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‘Care and support’ is the term used to describe the help some adults need to live as well as possible with any illness or disability they may have.

The Care Act represents the most significant reform of care and support in more than 60 years, putting people and their carers in control of their care and support. For the first time, the Act will put a limit on the amount anyone will have to pay towards the costs of their care.

Your wellbeing

Many of us will need care and support at some point in our lives and most people will pay  something towards the cost of their care. The new national changes are designed to help you plan for the future and put you more in control of the help you receive, either from the council or other organisations in the community. Any decisions about your care and support will consider your wellbeing and what is important to you and your family, so you can stay healthy and remain independent for longer. There will also be more help available for people who give unpaid care and support to family members or friends.

You could benefit from the changes if you are:

  • receiving care and support
  • supporting someone as a carer
  • planning for future care and support

From April 2020, financial support will be made available to more people, and everyone will be protected from unlimited care and support costs.

The Care Act - Key points

  • A focus on preventing or delaying the need for support.
  • Carers given significant new entitlements with the aim that they are supported in their caring role.
  • Councils to provide an information and advice service, this should include how people can access independent financial advice.
  • Councils should facilitate and promote the development of a diverse market for care and support services.
  • Where people are eligible to provide them with an independent advocate.
  • A new national level of care and support needs to make care and support more consistent across the country.
  • Deferred payment agreements that will enable people to use the value of their homes to help pay care home costs.

What is the difference between care and support from the council and the care I receive at home from the NHS?

Care and support organised by the council can include help with everyday things like washing and dressing, getting in and out of bed, and keeping your home clean and safe.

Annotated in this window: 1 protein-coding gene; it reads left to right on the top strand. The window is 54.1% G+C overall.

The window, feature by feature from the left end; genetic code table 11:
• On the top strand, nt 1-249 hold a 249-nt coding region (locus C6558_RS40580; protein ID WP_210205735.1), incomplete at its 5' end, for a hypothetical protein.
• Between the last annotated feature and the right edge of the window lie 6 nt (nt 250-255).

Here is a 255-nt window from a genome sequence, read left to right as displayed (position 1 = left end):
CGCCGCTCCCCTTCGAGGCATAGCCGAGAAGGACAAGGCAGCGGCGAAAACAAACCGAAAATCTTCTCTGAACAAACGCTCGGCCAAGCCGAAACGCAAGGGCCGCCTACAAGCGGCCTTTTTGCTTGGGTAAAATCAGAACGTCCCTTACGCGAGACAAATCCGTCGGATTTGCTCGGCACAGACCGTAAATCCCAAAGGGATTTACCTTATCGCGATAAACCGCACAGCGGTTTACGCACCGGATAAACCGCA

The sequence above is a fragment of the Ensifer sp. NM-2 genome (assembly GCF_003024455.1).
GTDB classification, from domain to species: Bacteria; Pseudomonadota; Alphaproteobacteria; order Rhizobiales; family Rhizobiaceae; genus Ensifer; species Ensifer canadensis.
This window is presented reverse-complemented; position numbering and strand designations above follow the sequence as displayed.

As well as care and support organised by us, some people are also eligible to receive help from the NHS. This help may be a nursing service for people who are ill or recovering at home after leaving hospital. It could include things like changing the dressings on wounds or giving medication. If you are eligible for this kind of help, a health professional such as your GP or Community Nurse should be able to tell you.

In exceptional circumstances, where an adult has a complex medical condition and substantial on-going care needs, the NHS provides a service called NHS Continuing Healthcare. NHS Continuing Healthcare provides care and support in a person’s home, care home or hospice.

The Cap on Care costs

Major reforms to the way social care is funded will be effective from April 2020. These will include: 

  • A lifetime ‘cap’ of no more than £72,000 for individuals on reasonable care costs to meet their eligible needs.
  • An increase in the capital threshold for people in residential care who own their own home.
  • Separation of responsibility for care costs from accommodation costs.

Why has the cap on care costs been delayed?

The Government listened to concerns about the timetable for implementation and calls for more funding for care and support and has said that the delay will allow time to be taken to ensure that everyone is ready to introduce the new system and to look at what more can be done to support people with the costs of care. The Government has said it remains fully committed to introducing a cap on social care costs and helping people manage the costs of their social care.

Does this mean I will now have to pay for all of my care?

Everyone's situation is different both in terms of their financial situation and the type and cost of care they may need. Most people currently pay something towards their care and support costs, and will continue to do so. We can advise you on how much you may have to contribute towards the cost of your care. We may also help you find out if there are any additional benefits or financial support you may be entitled to.

Will I have to sell my house to pay for care?

For those who do have to pay the full amount for their own care there is now a national scheme called deferred payment agreements which means that you should not have to sell your home within your lifetime to pay for your care. We can provide you with more information about this.

I have requested a care assessment, but haven't yet had one. Will this still happen?

Yes you are entitled to an assessment of your care needs regardless of your financial circumstances. If you are a carer you are also entitled to an assessment of your needs. The delay in the cap on care costs does not affect your entitlement to an assessment.

I think I will have to pay the full costs of my care, will I have to wait until April 2020 to get my care costs account started?

Yes, once we know the exact implementation timetable, you will receive details about how and when to start your care account. In the meantime we may be able to provide you with information and advice about things like choosing a care provider.